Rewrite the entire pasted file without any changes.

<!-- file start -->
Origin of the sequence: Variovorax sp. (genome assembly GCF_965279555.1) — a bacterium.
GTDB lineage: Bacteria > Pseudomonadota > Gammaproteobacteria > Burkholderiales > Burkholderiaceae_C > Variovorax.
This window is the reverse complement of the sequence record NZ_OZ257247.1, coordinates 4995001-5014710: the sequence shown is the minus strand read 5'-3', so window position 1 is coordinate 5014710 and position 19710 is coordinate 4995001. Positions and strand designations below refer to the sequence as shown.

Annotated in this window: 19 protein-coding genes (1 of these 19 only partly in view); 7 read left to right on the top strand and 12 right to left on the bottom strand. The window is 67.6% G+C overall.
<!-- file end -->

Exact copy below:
Origin of the sequence: Variovorax sp. (genome assembly GCF_965279555.1) — a bacterium.
GTDB lineage: Bacteria > Pseudomonadota > Gammaproteobacteria > Burkholderiales > Burkholderiaceae_C > Variovorax.
This window is the reverse complement of the sequence record NZ_OZ257247.1, coordinates 4995001-5014710: the sequence shown is the minus strand read 5'-3', so window position 1 is coordinate 5014710 and position 19710 is coordinate 4995001. Positions and strand designations below refer to the sequence as shown.

Annotated in this window: 19 protein-coding genes (1 of these 19 only partly in view); 7 read left to right on the top strand and 12 right to left on the bottom strand. The window is 67.6% G+C overall.